There's nothing quite like basking under the pinkish glow of the neon sign at Dock Street Cannery while world-renowned writers read their own words aloud to an intimate crowd of about 50 people, all sipping handmade cocktails or handcrafted beer.

We tried this for the first time in March for the first of our #CreativeAtTheCannery series, a close, if not more broody, cousin of the on-going #ComedyAtTheCannery events, and it was so wonderful that we're making it official, with more dates to be added throughout the year.

This time, our May reading will feature novelist Asali Solomon, translator Elisabeth Jaquette, and playwright/actor James Ijames, and will be hosted again by Philadelphia-based writers Matt Jakubowski and Christine Kendall.

Doors open at 5pm for drinks + snacks, and the readings start at 7pm. Come early to secure a seat! 


Asali Solomon Author Photos by Ron Nichols.jpeg


Asali Solomon’s is the author of the novel Disgruntled. She received a Rona JaffeFoundation Writers’ Award and was selected as a National Book Foundation “5 Under 35” for the stories in her first book, Get Down(Farrar, Straus & Giroux, 2006). Her stories and essays have appearedin The Kenyon Review, O: The Oprah Magazine, and the anthologies USANoir: The Best of the Akashic Noir Series, Heavy Rotation: Twenty Writers On The Albums That Changed Their Lives, and Naked: Black Women Bare All About Their Skin, Hair, Hips, Lips, and Other Parts. She teaches Creative Writing and Literature of the African Diasporaat Haverford College.


Playwright + Actor

is a Philadelphia based performer and playwright. He has appeared regionally in productions at The Arden Theatre Company, The Philadelphia Theatre Company, InterAct Theatre Company, The Wilma Theatre, Baltimore Center Stage, Mauckingbird Theatre Company, and People’s Light and Theatre. James’ plays have been produced by Flashpoint Theater Company, Orbiter 3, Theatre Horizon (Philadelphia, PA), The National Black Theatre (NYC), Ally Theatre (Washington DC) and have received development with PlayPenn New Play Conference, The Lark, Playwright's Horizon, Clubbed Thumb, Villanova Theater, The Gulfshore Playhouse, Wilma Theater, Azuka Theatre and Victory Garden. James is the 2011 F. Otto Haas Award for an Emerging Artist recipient, and he also won two Barrymores for Outstanding Supporting Actor in a Play for Superior Donuts and Angels in America and one Barrymore for Outstanding Direction of a Play for The Brothers Size with Simpatico Theatre Company. James is a 2011 Independence Foundation Fellow, a 2015 Pew Fellow for Playwriting, the 2015 winner of the Terrance McNally New Play Award for WHITE, the 2015 Kesselring Honorable Mention Prize winner for ....Miz Martha and a 2017 recipient of the Whiting Award.  James is a founding member of Orbiter 3, Philadelphia’s first playwright producing collective and a mentor for The Foundry. He received a B.A. in Drama from Morehouse College in Atlanta, GA and a M.F.A. in Acting from Temple University in Philadelphia, PA. James is Assistant Professor of Theatre at Villanova University and resides in South Philadelphia.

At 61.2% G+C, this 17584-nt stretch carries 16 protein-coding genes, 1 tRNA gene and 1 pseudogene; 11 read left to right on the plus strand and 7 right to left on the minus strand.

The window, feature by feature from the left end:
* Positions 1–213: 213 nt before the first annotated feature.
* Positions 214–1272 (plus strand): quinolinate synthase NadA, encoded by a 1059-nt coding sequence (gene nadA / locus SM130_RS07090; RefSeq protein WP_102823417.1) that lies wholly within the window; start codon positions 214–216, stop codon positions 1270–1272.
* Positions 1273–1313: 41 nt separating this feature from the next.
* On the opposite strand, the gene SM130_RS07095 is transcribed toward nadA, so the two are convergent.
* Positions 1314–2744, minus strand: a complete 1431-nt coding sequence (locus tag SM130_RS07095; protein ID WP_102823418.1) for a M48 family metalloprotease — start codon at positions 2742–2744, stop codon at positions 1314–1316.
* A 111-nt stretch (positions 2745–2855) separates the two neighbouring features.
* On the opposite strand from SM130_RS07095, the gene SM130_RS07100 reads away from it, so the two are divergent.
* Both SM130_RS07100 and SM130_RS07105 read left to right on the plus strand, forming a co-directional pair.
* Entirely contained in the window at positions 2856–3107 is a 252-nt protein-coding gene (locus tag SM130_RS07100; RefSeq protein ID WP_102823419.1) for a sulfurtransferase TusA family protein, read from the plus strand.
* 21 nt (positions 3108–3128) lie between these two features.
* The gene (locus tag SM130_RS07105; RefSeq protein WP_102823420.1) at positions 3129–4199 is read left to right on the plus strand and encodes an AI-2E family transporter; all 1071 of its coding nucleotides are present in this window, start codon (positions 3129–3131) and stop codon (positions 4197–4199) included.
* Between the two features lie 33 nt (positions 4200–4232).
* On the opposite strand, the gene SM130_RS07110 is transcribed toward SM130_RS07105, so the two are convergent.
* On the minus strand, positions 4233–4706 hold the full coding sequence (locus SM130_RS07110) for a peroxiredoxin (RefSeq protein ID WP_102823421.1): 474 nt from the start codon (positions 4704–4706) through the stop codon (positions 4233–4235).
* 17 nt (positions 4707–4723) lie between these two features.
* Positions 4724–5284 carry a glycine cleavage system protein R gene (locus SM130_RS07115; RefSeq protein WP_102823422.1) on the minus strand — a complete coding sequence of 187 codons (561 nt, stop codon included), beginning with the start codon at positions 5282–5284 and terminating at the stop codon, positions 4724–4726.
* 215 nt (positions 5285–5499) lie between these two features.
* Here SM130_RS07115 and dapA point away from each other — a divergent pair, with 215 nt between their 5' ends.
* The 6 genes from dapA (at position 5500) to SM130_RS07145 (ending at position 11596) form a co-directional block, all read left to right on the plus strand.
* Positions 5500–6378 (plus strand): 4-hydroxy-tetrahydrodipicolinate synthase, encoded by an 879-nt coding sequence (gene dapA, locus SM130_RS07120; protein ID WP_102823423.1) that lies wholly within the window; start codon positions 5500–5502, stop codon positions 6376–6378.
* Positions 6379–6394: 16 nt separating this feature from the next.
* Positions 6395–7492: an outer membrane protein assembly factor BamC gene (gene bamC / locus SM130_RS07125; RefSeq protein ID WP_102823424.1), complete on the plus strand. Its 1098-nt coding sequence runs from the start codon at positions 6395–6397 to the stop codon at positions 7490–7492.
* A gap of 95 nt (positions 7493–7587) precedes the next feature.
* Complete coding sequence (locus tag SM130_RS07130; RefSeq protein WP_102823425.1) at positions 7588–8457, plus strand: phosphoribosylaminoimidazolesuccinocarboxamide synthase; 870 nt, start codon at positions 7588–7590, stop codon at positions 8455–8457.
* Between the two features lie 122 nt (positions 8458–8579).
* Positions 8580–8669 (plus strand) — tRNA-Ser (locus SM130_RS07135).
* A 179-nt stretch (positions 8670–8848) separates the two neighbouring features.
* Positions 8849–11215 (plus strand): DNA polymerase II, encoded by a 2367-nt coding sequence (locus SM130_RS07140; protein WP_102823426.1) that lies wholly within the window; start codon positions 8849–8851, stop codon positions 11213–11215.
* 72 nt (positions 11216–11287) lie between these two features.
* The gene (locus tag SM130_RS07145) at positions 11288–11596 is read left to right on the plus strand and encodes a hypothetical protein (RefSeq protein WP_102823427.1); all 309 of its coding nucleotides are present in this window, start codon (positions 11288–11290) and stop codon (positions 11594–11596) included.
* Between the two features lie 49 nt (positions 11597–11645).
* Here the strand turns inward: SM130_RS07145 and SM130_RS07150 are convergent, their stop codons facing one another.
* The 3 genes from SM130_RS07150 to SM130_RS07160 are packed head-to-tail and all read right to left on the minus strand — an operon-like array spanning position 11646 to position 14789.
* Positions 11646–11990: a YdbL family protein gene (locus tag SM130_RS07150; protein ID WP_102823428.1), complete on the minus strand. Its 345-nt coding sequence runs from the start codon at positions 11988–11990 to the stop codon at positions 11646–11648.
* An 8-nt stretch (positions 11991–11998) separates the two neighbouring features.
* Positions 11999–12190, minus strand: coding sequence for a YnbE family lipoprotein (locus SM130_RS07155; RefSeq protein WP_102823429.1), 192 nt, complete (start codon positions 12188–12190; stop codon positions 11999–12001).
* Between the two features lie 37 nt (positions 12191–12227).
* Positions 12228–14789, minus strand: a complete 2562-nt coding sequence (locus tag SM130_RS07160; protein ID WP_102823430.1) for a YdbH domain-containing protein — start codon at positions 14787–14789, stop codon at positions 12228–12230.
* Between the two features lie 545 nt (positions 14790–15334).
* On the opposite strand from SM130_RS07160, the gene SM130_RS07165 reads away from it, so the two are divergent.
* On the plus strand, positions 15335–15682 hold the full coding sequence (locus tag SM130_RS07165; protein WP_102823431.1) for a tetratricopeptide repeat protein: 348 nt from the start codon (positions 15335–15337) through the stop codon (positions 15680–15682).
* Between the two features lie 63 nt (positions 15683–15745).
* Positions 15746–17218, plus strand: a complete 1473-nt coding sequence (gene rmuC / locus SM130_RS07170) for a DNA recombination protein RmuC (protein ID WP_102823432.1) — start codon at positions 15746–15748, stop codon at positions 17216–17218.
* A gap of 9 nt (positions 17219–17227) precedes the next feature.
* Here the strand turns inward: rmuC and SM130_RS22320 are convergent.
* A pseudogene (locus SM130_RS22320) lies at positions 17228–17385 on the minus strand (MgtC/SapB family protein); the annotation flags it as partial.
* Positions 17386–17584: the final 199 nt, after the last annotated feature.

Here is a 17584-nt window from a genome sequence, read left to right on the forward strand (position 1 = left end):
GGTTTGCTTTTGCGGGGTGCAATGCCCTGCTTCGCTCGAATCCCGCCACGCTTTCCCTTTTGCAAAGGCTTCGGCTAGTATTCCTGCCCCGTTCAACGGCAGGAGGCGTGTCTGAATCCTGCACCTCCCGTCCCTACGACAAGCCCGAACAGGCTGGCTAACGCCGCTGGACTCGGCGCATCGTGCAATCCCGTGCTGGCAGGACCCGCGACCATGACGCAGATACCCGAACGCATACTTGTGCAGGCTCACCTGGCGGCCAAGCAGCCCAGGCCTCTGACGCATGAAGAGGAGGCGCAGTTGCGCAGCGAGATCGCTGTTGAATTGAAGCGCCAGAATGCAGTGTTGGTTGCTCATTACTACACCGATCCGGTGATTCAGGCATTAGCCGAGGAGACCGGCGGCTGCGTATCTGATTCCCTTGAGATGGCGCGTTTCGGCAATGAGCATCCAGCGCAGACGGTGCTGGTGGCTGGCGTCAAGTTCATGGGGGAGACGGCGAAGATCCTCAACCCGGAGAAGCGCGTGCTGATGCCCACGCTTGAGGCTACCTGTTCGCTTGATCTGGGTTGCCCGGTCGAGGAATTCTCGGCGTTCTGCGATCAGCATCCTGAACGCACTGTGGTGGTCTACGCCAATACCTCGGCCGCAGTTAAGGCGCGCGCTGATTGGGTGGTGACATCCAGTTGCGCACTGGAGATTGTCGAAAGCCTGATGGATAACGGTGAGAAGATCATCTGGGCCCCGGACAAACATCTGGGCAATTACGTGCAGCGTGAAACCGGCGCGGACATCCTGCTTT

Elisabeth Jaquette is a translator from the Arabic, and Executive Director of the American Literary Translators Association. Her work has been shortlisted for the TA First Translation Prize, longlisted for the Best Translated Book Award, and supported by PEN/Heim and English PEN Translation Awards. Recent book-length translations include The Apartment in Bab el-Louk by Donia Maher, illustrated by Ganzeer and Admed Nady (Darf Publishers, 2017), and The Queue  by Basma Abdel Aziz (Melville House, 2016). Elisabeth holds an MA from Columbia University, a BA from Swarthmore College, and was a CASA Fellow at the American University in Cairo. She is an instructor of translation at Hunter College, a member of the translators’ collective Cedilla & Co, and has served on numerous translation prize juries. Her forthcoming translations include Thirteen Months of Sunrise by Rania Mamoun (Comma Press, 2018) and The Frightened Ones by Dima Wannous (Harvill Secker, 2019).